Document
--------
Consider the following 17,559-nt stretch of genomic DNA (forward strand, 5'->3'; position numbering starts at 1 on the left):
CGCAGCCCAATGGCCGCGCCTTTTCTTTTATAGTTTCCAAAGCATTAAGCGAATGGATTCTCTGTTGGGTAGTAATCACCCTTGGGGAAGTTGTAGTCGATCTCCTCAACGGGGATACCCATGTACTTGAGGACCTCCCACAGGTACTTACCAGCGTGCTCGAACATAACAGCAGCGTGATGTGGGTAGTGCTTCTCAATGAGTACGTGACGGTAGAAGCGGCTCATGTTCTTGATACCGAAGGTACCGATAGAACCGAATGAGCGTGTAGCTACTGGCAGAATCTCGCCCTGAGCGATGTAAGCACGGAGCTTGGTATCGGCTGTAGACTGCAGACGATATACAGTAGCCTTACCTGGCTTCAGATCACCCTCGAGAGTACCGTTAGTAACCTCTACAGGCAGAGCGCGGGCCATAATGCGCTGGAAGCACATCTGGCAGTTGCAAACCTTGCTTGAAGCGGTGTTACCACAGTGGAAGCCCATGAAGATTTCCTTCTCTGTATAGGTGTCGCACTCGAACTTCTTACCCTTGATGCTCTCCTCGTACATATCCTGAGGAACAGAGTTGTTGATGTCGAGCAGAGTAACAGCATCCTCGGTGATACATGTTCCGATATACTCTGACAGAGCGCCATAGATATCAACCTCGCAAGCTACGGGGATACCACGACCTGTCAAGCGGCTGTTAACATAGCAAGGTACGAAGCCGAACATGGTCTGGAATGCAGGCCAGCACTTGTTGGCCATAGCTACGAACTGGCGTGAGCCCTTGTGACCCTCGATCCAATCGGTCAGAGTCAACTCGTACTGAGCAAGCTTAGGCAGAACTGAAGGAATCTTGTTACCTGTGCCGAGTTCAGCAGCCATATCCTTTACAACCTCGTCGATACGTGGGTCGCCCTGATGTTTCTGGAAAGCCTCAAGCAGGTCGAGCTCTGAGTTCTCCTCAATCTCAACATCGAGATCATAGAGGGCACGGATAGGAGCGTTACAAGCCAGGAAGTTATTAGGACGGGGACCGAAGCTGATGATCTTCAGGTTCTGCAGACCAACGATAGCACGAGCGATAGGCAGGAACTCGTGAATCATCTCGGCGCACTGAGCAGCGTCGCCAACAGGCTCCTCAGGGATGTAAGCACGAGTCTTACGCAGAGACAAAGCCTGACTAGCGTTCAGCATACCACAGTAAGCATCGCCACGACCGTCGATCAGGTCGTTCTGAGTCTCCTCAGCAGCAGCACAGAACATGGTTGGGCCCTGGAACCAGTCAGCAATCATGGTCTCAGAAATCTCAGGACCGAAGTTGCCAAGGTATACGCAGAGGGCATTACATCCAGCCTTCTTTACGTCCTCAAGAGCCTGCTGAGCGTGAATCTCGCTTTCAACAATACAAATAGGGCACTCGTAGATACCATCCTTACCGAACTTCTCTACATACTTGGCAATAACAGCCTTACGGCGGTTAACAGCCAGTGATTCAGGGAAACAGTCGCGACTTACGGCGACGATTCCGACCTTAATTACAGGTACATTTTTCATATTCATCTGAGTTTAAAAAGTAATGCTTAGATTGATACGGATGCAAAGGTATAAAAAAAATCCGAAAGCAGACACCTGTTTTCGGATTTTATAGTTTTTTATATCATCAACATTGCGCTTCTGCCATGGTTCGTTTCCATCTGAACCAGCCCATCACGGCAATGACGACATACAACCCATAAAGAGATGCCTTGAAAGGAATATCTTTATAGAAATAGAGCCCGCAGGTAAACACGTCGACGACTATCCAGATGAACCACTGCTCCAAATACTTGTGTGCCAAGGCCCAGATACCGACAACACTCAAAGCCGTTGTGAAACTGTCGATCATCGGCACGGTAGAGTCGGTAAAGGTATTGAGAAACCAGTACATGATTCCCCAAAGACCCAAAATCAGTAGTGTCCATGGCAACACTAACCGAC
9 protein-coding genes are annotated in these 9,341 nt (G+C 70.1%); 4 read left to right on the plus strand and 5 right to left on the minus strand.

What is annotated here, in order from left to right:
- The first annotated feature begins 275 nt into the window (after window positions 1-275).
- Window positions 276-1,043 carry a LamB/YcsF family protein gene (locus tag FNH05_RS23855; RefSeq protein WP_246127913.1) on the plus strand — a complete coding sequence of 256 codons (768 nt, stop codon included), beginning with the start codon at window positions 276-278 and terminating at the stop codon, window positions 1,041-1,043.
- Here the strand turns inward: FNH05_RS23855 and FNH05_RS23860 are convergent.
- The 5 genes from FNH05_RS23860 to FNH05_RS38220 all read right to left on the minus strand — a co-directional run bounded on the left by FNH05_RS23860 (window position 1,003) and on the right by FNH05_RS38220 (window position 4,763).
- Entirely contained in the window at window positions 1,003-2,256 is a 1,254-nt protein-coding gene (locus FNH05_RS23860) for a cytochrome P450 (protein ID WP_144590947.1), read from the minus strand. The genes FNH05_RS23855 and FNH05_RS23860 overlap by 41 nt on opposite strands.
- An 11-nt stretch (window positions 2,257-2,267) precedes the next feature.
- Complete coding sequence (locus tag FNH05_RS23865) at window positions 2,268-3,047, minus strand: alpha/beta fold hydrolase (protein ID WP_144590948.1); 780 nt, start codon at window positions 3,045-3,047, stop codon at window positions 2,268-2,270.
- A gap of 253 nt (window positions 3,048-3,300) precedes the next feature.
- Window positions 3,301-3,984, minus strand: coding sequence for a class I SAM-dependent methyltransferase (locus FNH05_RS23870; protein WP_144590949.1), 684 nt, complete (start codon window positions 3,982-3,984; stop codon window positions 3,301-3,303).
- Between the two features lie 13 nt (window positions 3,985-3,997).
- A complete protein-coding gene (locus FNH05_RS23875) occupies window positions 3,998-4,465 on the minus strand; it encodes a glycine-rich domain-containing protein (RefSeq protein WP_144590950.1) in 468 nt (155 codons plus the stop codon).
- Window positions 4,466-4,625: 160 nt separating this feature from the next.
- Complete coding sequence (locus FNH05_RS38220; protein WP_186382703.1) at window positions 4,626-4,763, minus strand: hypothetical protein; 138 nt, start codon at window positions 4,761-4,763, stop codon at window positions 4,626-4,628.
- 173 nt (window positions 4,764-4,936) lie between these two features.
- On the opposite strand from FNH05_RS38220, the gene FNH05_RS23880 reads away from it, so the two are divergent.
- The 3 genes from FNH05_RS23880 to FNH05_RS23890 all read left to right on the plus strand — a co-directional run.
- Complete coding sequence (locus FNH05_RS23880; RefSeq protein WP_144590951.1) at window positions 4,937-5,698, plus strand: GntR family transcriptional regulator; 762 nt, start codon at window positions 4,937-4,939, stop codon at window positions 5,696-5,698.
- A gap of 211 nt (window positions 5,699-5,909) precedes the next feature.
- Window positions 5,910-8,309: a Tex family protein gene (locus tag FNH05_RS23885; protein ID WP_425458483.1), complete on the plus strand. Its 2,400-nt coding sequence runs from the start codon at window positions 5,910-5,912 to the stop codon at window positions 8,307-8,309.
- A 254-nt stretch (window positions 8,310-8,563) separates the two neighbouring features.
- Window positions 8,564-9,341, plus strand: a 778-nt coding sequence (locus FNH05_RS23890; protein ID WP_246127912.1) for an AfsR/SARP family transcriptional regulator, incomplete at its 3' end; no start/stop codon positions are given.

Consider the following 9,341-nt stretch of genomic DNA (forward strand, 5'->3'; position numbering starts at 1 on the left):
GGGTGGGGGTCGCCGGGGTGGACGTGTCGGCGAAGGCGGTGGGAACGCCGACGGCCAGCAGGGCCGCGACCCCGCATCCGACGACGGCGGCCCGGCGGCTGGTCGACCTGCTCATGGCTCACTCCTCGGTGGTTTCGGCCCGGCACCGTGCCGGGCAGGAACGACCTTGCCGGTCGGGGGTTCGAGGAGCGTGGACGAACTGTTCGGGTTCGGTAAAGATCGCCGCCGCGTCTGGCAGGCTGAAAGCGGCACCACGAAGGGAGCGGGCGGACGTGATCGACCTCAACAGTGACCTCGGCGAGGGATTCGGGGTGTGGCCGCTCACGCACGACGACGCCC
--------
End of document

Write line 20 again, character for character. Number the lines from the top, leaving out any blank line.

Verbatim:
- The 3 genes from FNH05_RS23880 to FNH05_RS23890 all read left to right on the plus strand — a co-directional run.